Motivated by Love: Doing the Right Thing for the Right Reason

This article is an excerpt from the Shortform book guide to "Courage Is Calling" by Ryan Holiday. Shortform has the world's best summaries and analyses of books you should be reading.

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What’s the opposite of fear? When you do the right thing, how much does your motive matter?

In Courage Is Calling, Ryan Holiday asserts that love is the driving force behind heroic acts of courage. He also warns that courageous acts done for the wrong reasons aren’t virtuous at all.

Read more to learn why you should be motivated by love—and why doing the right thing for the right reason is so important.

Love Is the Opposite of Fear

According to Holiday, courage isn’t the opposite of fear. Rather, love is fear’s natural opposite. Love—for other people, for one’s country, for one’s religion, and so on—is what leads people to sacrifice their comfort, their safety, their well-being, and even their lives for a higher purpose. For example, parents are motivated by love when they place themselves in physical jeopardy to protect their children. Love drives soldiers to sacrifice their lives in a conflict to keep their people safe back home.

Love is strong enough to break through our sense of self-preservation and help us transcend from everyday acts of courage to selfless acts of heroism. When faced with a situation where the right thing to do requires you to overcome your fear for your own safety and act against your self-interest, Holiday encourages you to draw strength from your love for the people, places, and causes that matter to you. Think about what’ll happen to them if you don’t do the courageous or heroic thing—are you willing to accept the suffering they’ll endure if you choose not to act? 

Courage and Our Drive to Protect the Things We Value

Psychological research supports Holiday’s argument that love drives heroic action. According to experts, the need to create and protect value in our lives supersedes the survival instinct. We don’t live just to survive—we live for the things we value, like the people we love, the work we care about, and the places we call home. The search for value leads people to do things unnecessary for survival, like building families, creating beautiful works of art, and trying to discover the secrets of the universe.

Just as we live for the things we value most—or, in Holiday’s terms, the things we love—we also die for them. To return to our earlier examples, parents put themselves in harm’s way for their children because their children are more valuable to them than anything in the world. Likewise, soldiers give up their lives to protect the valued principles and people their country represents. The more we value something, the more we’re willing to sacrifice to keep it safe.

Doing the Right Thing for the Right Reason

In his discussions of courage and heroism, Holiday gives an important caveat: To truly represent the virtue of courage, brave actions have to be done for the right reasons. Courageous acts done in the service of evil regimes and causes that aim to harm and oppress others shouldn’t be celebrated. Doing the right thing for the right reason is the only way that the act can be truly virtuous.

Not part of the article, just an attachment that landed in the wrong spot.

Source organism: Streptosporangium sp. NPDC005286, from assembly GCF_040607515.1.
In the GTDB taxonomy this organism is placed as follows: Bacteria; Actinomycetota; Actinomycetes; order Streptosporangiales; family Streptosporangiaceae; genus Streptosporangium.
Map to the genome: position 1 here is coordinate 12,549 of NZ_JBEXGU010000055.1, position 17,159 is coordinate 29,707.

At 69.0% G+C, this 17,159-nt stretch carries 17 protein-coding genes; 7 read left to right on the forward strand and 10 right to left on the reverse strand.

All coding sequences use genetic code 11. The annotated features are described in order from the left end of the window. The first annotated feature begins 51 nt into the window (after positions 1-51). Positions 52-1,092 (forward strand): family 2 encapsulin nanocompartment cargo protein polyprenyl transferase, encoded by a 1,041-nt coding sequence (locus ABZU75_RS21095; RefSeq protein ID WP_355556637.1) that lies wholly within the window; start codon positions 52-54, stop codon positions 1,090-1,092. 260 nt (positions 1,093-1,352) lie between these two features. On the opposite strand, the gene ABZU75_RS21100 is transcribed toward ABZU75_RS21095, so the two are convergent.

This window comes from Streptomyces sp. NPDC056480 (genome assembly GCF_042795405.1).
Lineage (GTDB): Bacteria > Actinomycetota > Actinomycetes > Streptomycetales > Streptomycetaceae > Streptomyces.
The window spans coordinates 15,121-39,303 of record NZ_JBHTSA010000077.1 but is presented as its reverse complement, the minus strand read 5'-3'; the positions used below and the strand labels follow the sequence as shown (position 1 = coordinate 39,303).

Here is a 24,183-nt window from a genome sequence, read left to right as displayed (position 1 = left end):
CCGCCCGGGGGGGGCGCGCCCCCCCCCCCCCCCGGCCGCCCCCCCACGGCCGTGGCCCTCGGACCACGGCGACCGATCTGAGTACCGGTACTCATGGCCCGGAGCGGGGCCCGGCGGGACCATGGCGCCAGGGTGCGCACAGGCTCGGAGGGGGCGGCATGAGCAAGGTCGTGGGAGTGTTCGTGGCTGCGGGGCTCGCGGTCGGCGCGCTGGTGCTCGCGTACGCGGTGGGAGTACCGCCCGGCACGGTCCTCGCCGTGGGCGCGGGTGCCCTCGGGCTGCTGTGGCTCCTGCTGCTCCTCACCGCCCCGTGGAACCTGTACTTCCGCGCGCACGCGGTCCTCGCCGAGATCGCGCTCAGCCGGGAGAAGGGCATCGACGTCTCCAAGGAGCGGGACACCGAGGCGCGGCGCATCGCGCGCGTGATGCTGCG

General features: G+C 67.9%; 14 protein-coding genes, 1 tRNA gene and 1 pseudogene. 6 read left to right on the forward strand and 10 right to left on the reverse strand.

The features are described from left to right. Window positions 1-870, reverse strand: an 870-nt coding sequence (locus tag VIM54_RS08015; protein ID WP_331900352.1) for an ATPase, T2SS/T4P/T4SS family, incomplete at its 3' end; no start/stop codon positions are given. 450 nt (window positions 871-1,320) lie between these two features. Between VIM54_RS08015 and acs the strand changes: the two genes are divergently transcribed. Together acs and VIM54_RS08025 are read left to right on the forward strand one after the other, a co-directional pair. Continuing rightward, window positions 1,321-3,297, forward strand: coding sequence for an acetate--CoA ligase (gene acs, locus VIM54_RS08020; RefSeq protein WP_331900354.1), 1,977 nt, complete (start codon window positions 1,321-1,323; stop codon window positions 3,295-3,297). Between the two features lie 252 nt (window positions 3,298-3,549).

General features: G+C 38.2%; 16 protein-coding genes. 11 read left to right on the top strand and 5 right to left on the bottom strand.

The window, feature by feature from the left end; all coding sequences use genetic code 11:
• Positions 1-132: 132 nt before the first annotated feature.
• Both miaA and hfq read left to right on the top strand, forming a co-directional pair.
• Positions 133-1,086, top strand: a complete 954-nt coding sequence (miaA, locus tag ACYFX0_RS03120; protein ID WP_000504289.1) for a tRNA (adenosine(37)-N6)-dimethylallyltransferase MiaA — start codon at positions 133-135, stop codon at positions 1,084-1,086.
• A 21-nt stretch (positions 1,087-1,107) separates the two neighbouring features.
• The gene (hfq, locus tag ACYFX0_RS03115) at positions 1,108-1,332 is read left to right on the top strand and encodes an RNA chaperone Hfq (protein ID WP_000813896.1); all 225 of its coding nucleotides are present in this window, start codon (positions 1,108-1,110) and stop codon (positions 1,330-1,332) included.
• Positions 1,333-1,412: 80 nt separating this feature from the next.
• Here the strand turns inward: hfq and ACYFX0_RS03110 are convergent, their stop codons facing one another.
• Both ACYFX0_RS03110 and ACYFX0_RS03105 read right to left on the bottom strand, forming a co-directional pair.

In today’s world, courage for the wrong reasons might look like people using social media platforms to espouse discriminatory and hateful ideologies. The people posting hateful content are willing to speak their truth despite the backlash, but they’re also contributing to suffering and injustice. 

Virtuous courage contributes to the greater good, not a greater evil. When you decide where to place your courage, make sure it’s for a just cause.

(Shortform note: The Stoics believed that courage was the virtue that championed righteous causes. However, applied without the other cardinal virtues—especially justice and wisdom—courage isn’t truly virtuous. Justice includes the sub-virtues of fairness and kindness, so a virtuous courageous person must fight for causes that support the common welfare of mankind. Additionally, to be courageous in Stoic terms, you must be a devotee to truth and a foe to deception. In other words, you can’t be the champion of causes that seek to deceive people.)

Motivated by Love: Doing the Right Thing for the Right Reason

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Here's what you'll find in our full Courage Is Calling summary:

  • Ryan Holiday's advice for how to be courageous in any situation
  • How to break free from the fear of what other people think of you
  • How to take control of your actions and make difficult decisions

Elizabeth Whitworth

Elizabeth has a lifelong love of books. She devours nonfiction, especially in the areas of history, theology, and philosophy. A switch to audiobooks has kindled her enjoyment of well-narrated fiction, particularly Victorian and early 20th-century works. She appreciates idea-driven books—and a classic murder mystery now and then. Elizabeth has a blog and is writing a book about the beginning and the end of suffering.

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